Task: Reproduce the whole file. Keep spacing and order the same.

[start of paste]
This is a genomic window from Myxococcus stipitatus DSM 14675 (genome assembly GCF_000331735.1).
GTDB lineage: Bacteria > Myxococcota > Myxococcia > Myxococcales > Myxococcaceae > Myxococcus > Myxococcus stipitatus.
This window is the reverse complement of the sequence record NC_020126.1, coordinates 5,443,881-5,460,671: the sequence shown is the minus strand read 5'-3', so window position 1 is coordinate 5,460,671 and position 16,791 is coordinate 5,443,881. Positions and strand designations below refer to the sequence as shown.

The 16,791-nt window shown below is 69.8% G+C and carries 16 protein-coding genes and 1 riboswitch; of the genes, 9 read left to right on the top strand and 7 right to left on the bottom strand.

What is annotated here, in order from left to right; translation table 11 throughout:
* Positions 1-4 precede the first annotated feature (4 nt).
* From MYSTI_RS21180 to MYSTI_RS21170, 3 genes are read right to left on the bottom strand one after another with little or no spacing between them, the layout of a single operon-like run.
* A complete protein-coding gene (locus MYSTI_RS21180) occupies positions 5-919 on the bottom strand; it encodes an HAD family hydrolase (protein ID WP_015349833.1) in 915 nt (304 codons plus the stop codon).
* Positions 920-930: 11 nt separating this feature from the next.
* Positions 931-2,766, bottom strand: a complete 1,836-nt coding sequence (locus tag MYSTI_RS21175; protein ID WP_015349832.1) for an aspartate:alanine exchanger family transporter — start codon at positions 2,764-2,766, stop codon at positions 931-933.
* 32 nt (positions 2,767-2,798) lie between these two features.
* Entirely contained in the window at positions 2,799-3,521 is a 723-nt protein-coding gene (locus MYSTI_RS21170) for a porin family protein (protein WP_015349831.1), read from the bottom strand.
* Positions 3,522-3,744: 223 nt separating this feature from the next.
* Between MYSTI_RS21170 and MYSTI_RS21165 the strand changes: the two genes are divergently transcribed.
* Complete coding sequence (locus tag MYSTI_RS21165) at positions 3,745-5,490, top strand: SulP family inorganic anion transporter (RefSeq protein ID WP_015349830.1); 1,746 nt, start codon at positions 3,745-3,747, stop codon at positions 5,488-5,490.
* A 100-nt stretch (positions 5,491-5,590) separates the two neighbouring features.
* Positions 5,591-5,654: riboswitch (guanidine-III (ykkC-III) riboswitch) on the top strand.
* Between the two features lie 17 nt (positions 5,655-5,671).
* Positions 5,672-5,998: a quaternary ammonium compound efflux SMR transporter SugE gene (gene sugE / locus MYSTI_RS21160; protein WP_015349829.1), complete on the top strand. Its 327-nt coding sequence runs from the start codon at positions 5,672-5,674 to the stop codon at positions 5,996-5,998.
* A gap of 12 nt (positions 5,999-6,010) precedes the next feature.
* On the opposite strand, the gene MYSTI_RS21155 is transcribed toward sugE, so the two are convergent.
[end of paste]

This is a genomic window from Myxococcus stipitatus DSM 14675 (genome assembly GCF_000331735.1).
GTDB lineage: Bacteria > Myxococcota > Myxococcia > Myxococcales > Myxococcaceae > Myxococcus > Myxococcus stipitatus.
This window is the reverse complement of the sequence record NC_020126.1, coordinates 5,443,881-5,460,671: the sequence shown is the minus strand read 5'-3', so window position 1 is coordinate 5,460,671 and position 16,791 is coordinate 5,443,881. Positions and strand designations below refer to the sequence as shown.

The 16,791-nt window shown below is 69.8% G+C and carries 16 protein-coding genes and 1 riboswitch; of the genes, 9 read left to right on the top strand and 7 right to left on the bottom strand.

What is annotated here, in order from left to right; translation table 11 throughout:
* Positions 1-4 precede the first annotated feature (4 nt).
* From MYSTI_RS21180 to MYSTI_RS21170, 3 genes are read right to left on the bottom strand one after another with little or no spacing between them, the layout of a single operon-like run.
* A complete protein-coding gene (locus MYSTI_RS21180) occupies positions 5-919 on the bottom strand; it encodes an HAD family hydrolase (protein ID WP_015349833.1) in 915 nt (304 codons plus the stop codon).
* Positions 920-930: 11 nt separating this feature from the next.
* Positions 931-2,766, bottom strand: a complete 1,836-nt coding sequence (locus tag MYSTI_RS21175; protein ID WP_015349832.1) for an aspartate:alanine exchanger family transporter — start codon at positions 2,764-2,766, stop codon at positions 931-933.
* 32 nt (positions 2,767-2,798) lie between these two features.
* Entirely contained in the window at positions 2,799-3,521 is a 723-nt protein-coding gene (locus MYSTI_RS21170) for a porin family protein (protein WP_015349831.1), read from the bottom strand.
* Positions 3,522-3,744: 223 nt separating this feature from the next.
* Between MYSTI_RS21170 and MYSTI_RS21165 the strand changes: the two genes are divergently transcribed.
* Complete coding sequence (locus tag MYSTI_RS21165) at positions 3,745-5,490, top strand: SulP family inorganic anion transporter (RefSeq protein ID WP_015349830.1); 1,746 nt, start codon at positions 3,745-3,747, stop codon at positions 5,488-5,490.
* A 100-nt stretch (positions 5,491-5,590) separates the two neighbouring features.
* Positions 5,591-5,654: riboswitch (guanidine-III (ykkC-III) riboswitch) on the top strand.
* Between the two features lie 17 nt (positions 5,655-5,671).
* Positions 5,672-5,998: a quaternary ammonium compound efflux SMR transporter SugE gene (gene sugE / locus MYSTI_RS21160; protein WP_015349829.1), complete on the top strand. Its 327-nt coding sequence runs from the start codon at positions 5,672-5,674 to the stop codon at positions 5,996-5,998.
* A gap of 12 nt (positions 5,999-6,010) precedes the next feature.
* On the opposite strand, the gene MYSTI_RS21155 is transcribed toward sugE, so the two are convergent.